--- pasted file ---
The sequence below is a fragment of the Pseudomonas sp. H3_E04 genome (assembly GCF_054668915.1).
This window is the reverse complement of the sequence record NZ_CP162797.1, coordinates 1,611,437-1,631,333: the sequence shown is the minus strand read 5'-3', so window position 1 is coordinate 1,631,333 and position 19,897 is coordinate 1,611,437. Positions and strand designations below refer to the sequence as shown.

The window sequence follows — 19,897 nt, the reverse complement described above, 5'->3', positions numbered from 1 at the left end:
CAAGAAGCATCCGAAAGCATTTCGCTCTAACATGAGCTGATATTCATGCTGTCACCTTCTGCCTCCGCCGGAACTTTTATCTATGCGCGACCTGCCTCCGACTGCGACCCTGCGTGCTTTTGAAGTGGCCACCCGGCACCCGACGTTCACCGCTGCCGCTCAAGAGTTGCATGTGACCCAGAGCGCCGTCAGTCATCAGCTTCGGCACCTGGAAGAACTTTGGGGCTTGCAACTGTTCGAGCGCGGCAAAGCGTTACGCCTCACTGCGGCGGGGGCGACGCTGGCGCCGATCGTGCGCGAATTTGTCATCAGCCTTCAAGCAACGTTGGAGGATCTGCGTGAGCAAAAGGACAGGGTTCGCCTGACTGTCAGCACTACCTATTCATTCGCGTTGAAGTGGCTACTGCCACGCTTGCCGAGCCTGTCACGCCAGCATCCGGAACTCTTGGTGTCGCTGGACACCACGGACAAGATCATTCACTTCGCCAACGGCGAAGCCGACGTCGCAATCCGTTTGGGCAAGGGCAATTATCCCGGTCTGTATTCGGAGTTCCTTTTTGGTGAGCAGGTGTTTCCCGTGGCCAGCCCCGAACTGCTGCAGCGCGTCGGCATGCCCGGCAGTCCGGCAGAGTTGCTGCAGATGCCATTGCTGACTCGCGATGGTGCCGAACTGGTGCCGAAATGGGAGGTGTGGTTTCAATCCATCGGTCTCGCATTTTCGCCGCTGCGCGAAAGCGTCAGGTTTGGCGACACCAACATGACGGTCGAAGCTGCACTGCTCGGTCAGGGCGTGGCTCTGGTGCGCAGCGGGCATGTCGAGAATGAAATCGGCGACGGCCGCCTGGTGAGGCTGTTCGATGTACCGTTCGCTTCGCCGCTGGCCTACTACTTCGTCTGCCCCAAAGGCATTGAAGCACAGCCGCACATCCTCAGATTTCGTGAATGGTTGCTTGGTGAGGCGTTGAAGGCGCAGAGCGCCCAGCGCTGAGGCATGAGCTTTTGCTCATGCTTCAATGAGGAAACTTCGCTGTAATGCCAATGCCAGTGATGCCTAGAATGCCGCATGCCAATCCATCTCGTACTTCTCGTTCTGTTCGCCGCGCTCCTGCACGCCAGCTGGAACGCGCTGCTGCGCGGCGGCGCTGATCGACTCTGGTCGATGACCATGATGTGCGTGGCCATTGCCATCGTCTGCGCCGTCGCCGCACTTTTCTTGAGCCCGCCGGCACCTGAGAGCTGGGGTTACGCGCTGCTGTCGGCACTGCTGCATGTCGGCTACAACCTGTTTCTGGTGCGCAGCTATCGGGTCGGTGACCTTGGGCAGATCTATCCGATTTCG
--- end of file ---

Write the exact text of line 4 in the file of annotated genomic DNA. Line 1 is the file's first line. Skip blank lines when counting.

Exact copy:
CAAGAAGCATCCGAAAGCATTTCGCTCTAACATGAGCTGATATTCATGCTGTCACCTTCTGCCTCCGCCGGAACTTTTATCTATGCGCGACCTGCCTCCGACTGCGACCCTGCGTGCTTTTGAAGTGGCCACCCGGCACCCGACGTTCACCGCTGCCGCTCAAGAGTTGCATGTGACCCAGAGCGCCGTCAGTCATCAGCTTCGGCACCTGGAAGAACTTTGGGGCTTGCAACTGTTCGAGCGCGGCAAAGCGTTACGCCTCACTGCGGCGGGGGCGACGCTGGCGCCGATCGTGCGCGAATTTGTCATCAGCCTTCAAGCAACGTTGGAGGATCTGCGTGAGCAAAAGGACAGGGTTCGCCTGACTGTCAGCACTACCTATTCATTCGCGTTGAAGTGGCTACTGCCACGCTTGCCGAGCCTGTCACGCCAGCATCCGGAACTCTTGGTGTCGCTGGACACCACGGACAAGATCATTCACTTCGCCAACGGCGAAGCCGACGTCGCAATCCGTTTGGGCAAGGGCAATTATCCCGGTCTGTATTCGGAGTTCCTTTTTGGTGAGCAGGTGTTTCCCGTGGCCAGCCCCGAACTGCTGCAGCGCGTCGGCATGCCCGGCAGTCCGGCAGAGTTGCTGCAGATGCCATTGCTGACTCGCGATGGTGCCGAACTGGTGCCGAAATGGGAGGTGTGGTTTCAATCCATCGGTCTCGCATTTTCGCCGCTGCGCGAAAGCGTCAGGTTTGGCGACACCAACATGACGGTCGAAGCTGCACTGCTCGGTCAGGGCGTGGCTCTGGTGCGCAGCGGGCATGTCGAGAATGAAATCGGCGACGGCCGCCTGGTGAGGCTGTTCGATGTACCGTTCGCTTCGCCGCTGGCCTACTACTTCGTCTGCCCCAAAGGCATTGAAGCACAGCCGCACATCCTCAGATTTCGTGAATGGTTGCTTGGTGAGGCGTTGAAGGCGCAGAGCGCCCAGCGCTGAGGCATGAGCTTTTGCTCATGCTTCAATGAGGAAACTTCGCTGTAATGCCAATGCCAGTGATGCCTAGAATGCCGCATGCCAATCCATCTCGTACTTCTCGTTCTGTTCGCCGCGCTCCTGCACGCCAGCTGGAACGCGCTGCTGCGCGGCGGCGCTGATCGACTCTGGTCGATGACCATGATGTGCGTGGCCATTGCCATCGTCTGCGCCGTCGCCGCACTTTTCTTGAGCCCGCCGGCACCTGAGAGCTGGGGTTACGCGCTGCTGTCGGCACTGCTGCATGTCGGCTACAACCTGTTTCTGGTGCGCAGCTATCGGGTCGGTGACCTTGGGCAGATCTATCCGATTTCG